Organic waste such as food scraps should not be dispersed or buried in national parks and other protected areas. This practice may introduce exotic seeds and is not the natural diet of the native animals. Take it out with you again.
Your guide will advise you in this regard.
Bottled water is for sale in much of Asia and also during trekking but fortunately there are few facilities for recycling the bottles. Actively try to reduce the ‘consumption’ of plastic bottles by using alternatives. Your options are:
• In hotels ask if you can refill your bottle with purified water for free or for a small fee.
• During treks bring your own water filter, water purification tablets or iodine to purify drinking water. 2% tincture of iodine is used for 4 drops/liters of water and it for at least 30 minutes or 1 hour if it is very cold water.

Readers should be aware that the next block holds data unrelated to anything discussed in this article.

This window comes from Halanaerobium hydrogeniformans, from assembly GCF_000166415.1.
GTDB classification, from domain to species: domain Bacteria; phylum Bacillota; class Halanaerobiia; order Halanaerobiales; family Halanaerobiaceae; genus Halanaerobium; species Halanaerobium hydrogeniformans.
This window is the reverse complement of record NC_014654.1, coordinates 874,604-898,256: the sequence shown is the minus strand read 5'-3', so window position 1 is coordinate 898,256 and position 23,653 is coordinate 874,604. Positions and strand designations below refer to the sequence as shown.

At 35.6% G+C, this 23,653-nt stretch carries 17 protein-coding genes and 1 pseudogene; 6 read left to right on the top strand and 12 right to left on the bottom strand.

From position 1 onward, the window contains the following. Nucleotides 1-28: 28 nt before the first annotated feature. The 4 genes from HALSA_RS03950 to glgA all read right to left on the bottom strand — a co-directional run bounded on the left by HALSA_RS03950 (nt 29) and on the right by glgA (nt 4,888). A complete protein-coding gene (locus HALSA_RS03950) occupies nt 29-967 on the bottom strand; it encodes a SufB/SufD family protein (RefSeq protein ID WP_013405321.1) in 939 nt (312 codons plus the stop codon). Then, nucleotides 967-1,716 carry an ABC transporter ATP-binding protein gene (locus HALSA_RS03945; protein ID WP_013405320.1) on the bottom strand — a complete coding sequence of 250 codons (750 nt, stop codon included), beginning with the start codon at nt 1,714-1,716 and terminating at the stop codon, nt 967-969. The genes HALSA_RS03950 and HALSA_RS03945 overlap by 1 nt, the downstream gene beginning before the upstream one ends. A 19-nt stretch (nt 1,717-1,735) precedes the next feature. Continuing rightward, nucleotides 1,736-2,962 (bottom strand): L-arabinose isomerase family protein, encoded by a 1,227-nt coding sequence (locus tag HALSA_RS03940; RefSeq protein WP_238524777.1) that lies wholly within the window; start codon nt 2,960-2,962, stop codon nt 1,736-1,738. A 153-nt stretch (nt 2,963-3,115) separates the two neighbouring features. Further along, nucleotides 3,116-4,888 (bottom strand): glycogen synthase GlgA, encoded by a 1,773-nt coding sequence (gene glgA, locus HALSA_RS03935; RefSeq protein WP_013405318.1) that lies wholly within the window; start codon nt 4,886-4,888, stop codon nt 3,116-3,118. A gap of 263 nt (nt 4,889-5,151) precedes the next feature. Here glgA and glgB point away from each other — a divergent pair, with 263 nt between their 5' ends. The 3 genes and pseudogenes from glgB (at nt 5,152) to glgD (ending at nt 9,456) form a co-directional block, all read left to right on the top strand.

• Povidine-iodine solution can be used in the same proportion and left for 1 hour.
While trekking or while in remote areas use the toilet facilities that are available or provided to you. If none are established, find out a suitable place which is at least 50 meters away from the water sources and people’s homes. Bury fecal matter, carry toilet paper in a plastic bag for appropriate disposal later or burn it. On all regular trek routes most home stays will have an established set of toilet for the group.
Energy & Water Conservation
be discreet with fuel and water. Pollution, greenhouse gases and other problems of fossil fuel use are escalating as developing countries strive towards having modern Western appliances, vehicles and production methods. Clean water supplies are diminishing so look for ways to cut energy consumption.